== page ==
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Joel Kim Booster in his debut Netflix special, Psychosexual. Photo: Netflix

Joel Kim Booster’s recent forays into movie producing and Netflix specials – and why his job ‘isn’t to represent all of you’

  • June was a huge month for actor/writer Joel Kim Booster, with three new releases, including the first movie he executive produced, and his debut Netflix special
  • The entertainer talks about his Christian upbringing, self-discovery and how stopping trying to represent everyone allowed him to ‘make people laugh’

Joel Kim Booster knows about having “a moment”.

In the past five years, the actor/writer has voiced characters in Netflix’s BoJack Horseman and Big Mouth, guested on HBO’s Curb Your Enthusiasm, and starred in the short-lived NBC sitcom Sunnyside.

But with a Hulu/Disney+ romcom (Fire Island), Netflix stand-up special (Psychosexual) and Apple TV+ comedy (Loot) all having premiered in June, the long-touted “comedian to watch” is finally poised to break out.

“Since 2016, when I ended up on [popular American chat show] Conan, well-meaning people in my life have been like, ‘This is it! You’re about to be huge!’,” says Booster, 34.

Stand-up [comedy] was ... really the start of processing my experience and the way I navigated the world
Joel Kim Booster

“I’ve been hearing that for years and it hasn’t exactly happened, so my response now is incredibly measured. I’m very grateful that I’m able to support myself doing this, and I’m very pleased that people seem to be liking [these projects].”

Co-created by Matt Hubbard and Alan Yang (Parks and Recreation), Loot stars Maya Rudolph as Molly, an ignorant yet well-meaning billionaire who turns to philanthropy after her husband (Adam Scott) leaves her.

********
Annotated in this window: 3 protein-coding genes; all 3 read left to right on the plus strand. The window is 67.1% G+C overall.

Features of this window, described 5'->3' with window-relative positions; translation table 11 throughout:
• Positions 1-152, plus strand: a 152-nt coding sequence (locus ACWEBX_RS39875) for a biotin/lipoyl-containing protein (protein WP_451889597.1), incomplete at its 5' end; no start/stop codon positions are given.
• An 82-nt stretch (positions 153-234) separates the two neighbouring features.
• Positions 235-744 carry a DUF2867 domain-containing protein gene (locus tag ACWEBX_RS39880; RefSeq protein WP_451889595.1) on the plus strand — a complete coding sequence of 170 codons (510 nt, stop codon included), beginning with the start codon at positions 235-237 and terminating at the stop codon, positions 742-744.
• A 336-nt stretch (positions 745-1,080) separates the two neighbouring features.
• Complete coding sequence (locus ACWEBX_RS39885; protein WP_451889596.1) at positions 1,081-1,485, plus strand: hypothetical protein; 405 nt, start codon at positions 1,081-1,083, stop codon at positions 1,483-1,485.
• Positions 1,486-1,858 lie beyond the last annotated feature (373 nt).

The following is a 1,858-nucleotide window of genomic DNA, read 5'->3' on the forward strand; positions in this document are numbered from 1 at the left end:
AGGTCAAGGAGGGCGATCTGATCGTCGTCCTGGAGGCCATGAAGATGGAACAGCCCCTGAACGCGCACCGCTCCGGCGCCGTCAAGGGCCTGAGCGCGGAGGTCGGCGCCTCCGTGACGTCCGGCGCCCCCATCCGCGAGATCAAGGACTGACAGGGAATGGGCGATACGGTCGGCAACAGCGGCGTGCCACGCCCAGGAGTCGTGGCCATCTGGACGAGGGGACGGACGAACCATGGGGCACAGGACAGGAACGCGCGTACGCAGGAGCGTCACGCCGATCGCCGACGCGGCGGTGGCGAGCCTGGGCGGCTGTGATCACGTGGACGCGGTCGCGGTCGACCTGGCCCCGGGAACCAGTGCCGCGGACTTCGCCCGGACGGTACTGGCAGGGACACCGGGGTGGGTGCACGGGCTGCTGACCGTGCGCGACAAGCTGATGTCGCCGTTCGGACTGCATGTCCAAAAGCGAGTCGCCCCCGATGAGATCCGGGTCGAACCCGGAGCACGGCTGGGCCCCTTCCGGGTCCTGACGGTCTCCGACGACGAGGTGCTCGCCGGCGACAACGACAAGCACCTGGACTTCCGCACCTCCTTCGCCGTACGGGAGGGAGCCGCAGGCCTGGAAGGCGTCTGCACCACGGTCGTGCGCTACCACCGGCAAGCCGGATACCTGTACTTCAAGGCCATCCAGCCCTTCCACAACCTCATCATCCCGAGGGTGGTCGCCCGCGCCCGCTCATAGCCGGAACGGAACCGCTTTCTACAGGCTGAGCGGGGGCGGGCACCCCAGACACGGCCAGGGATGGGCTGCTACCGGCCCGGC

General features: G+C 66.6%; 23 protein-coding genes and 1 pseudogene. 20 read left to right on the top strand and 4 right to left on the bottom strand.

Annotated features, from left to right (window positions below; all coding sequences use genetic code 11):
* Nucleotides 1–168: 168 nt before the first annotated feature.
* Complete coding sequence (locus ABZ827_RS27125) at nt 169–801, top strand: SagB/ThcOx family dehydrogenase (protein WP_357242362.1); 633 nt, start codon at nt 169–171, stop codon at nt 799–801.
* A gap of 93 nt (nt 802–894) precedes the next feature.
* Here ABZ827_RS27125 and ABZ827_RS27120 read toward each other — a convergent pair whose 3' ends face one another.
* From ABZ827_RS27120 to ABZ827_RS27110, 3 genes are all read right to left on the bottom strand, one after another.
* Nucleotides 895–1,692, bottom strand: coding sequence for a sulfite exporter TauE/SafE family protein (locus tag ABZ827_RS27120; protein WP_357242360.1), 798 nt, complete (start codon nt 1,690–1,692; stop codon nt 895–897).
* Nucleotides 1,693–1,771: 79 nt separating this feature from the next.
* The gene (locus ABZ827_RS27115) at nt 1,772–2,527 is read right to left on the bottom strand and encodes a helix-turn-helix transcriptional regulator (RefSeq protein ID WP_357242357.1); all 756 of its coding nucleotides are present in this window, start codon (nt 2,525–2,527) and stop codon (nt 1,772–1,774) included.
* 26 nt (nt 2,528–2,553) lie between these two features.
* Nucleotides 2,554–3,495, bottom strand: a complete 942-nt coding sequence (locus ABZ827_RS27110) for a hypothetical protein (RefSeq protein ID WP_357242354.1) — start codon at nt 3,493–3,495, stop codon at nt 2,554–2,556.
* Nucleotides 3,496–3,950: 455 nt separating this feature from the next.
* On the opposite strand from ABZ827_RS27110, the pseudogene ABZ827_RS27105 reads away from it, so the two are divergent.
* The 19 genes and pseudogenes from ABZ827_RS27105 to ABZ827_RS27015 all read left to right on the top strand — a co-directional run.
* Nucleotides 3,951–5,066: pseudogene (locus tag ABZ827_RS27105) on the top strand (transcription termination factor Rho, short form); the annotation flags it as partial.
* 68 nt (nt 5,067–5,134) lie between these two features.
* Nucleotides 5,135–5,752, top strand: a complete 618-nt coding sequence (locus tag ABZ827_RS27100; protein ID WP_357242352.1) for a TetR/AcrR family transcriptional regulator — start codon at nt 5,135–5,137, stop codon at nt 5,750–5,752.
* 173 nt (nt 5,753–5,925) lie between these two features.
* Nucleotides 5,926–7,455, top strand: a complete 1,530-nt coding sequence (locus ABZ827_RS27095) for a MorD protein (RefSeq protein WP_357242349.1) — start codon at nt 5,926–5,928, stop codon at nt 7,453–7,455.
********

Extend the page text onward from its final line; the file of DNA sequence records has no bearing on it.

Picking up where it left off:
Left to right: Joel Kim Booster, Maya Rudolph and Ron Funches in 2022’s Loot. Photo: Apple TV+

Booster plays snooty assistant Nicholas, who tries convincing Molly to give up her noble new venture so they can go back to getting massages and buying castles online.

Nicholas “is like the most negative aspects of my personality blown up tenfold”, Booster says.

“It’s so fun to be heightened and just watch people like Maya do their thing. I don’t know that there’s a real villain in the show, but it is fun to be the devil on her shoulder. I don’t often get to play that part.”

For Booster, Loot (now streaming on Apple TV+) was an opportunity to stretch himself and just be silly after Fire Island, in which he and Saturday Night Live favourite Bowen Yang play two friends attempting to find love while on vacation in New York’s famed gay mecca.

Joel Kim Booster attends the premiere of Loot at the Directors Guild of America, June 2022, California. Photo: EPA-EFE

Inspired by the tart humour and sweeping romance of Jane Austen novels, the film is also grounded in real-world issues of race, class and toxic body standards.

“Coming to a place like Fire Island can be so freeing, because as gay people, we don’t even realise the weight we carried around navigating heterosexual spaces,” says Booster, who wrote and executive produced the movie.